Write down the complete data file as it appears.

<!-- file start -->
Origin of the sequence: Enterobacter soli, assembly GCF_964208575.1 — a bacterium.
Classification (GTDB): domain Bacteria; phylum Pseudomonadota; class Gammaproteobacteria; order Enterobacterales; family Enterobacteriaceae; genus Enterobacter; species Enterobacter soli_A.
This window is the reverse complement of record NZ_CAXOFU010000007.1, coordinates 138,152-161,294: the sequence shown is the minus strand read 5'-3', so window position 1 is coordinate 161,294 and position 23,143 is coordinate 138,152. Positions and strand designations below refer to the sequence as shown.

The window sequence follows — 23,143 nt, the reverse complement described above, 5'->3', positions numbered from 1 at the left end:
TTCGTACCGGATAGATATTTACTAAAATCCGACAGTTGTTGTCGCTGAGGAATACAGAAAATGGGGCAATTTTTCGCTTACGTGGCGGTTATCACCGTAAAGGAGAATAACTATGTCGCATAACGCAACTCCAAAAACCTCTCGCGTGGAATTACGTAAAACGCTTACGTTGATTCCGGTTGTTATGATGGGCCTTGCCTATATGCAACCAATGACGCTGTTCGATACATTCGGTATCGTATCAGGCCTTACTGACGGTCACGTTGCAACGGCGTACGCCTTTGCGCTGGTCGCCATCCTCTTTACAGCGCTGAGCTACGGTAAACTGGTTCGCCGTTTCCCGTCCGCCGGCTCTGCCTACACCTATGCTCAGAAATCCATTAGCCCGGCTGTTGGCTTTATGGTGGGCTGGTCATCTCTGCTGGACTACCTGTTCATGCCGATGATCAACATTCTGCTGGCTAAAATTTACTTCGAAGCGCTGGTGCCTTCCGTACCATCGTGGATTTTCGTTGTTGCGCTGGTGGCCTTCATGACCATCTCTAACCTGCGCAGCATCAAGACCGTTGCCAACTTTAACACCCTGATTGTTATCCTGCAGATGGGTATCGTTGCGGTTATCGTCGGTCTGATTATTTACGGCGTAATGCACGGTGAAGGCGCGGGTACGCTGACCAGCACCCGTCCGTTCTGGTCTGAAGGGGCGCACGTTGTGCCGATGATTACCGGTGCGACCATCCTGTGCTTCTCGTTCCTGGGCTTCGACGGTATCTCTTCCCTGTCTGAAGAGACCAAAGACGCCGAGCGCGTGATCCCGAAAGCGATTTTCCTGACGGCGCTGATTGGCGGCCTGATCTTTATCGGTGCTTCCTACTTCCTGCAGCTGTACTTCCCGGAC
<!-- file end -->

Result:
Origin of the sequence: Enterobacter soli, assembly GCF_964208575.1 — a bacterium.
Classification (GTDB): domain Bacteria; phylum Pseudomonadota; class Gammaproteobacteria; order Enterobacterales; family Enterobacteriaceae; genus Enterobacter; species Enterobacter soli_A.
This window is the reverse complement of record NZ_CAXOFU010000007.1, coordinates 138,152-161,294: the sequence shown is the minus strand read 5'-3', so window position 1 is coordinate 161,294 and position 23,143 is coordinate 138,152. Positions and strand designations below refer to the sequence as shown.

The window sequence follows — 23,143 nt, the reverse complement described above, 5'->3', positions numbered from 1 at the left end:
TTCGTACCGGATAGATATTTACTAAAATCCGACAGTTGTTGTCGCTGAGGAATACAGAAAATGGGGCAATTTTTCGCTTACGTGGCGGTTATCACCGTAAAGGAGAATAACTATGTCGCATAACGCAACTCCAAAAACCTCTCGCGTGGAATTACGTAAAACGCTTACGTTGATTCCGGTTGTTATGATGGGCCTTGCCTATATGCAACCAATGACGCTGTTCGATACATTCGGTATCGTATCAGGCCTTACTGACGGTCACGTTGCAACGGCGTACGCCTTTGCGCTGGTCGCCATCCTCTTTACAGCGCTGAGCTACGGTAAACTGGTTCGCCGTTTCCCGTCCGCCGGCTCTGCCTACACCTATGCTCAGAAATCCATTAGCCCGGCTGTTGGCTTTATGGTGGGCTGGTCATCTCTGCTGGACTACCTGTTCATGCCGATGATCAACATTCTGCTGGCTAAAATTTACTTCGAAGCGCTGGTGCCTTCCGTACCATCGTGGATTTTCGTTGTTGCGCTGGTGGCCTTCATGACCATCTCTAACCTGCGCAGCATCAAGACCGTTGCCAACTTTAACACCCTGATTGTTATCCTGCAGATGGGTATCGTTGCGGTTATCGTCGGTCTGATTATTTACGGCGTAATGCACGGTGAAGGCGCGGGTACGCTGACCAGCACCCGTCCGTTCTGGTCTGAAGGGGCGCACGTTGTGCCGATGATTACCGGTGCGACCATCCTGTGCTTCTCGTTCCTGGGCTTCGACGGTATCTCTTCCCTGTCTGAAGAGACCAAAGACGCCGAGCGCGTGATCCCGAAAGCGATTTTCCTGACGGCGCTGATTGGCGGCCTGATCTTTATCGGTGCTTCCTACTTCCTGCAGCTGTACTTCCCGGAC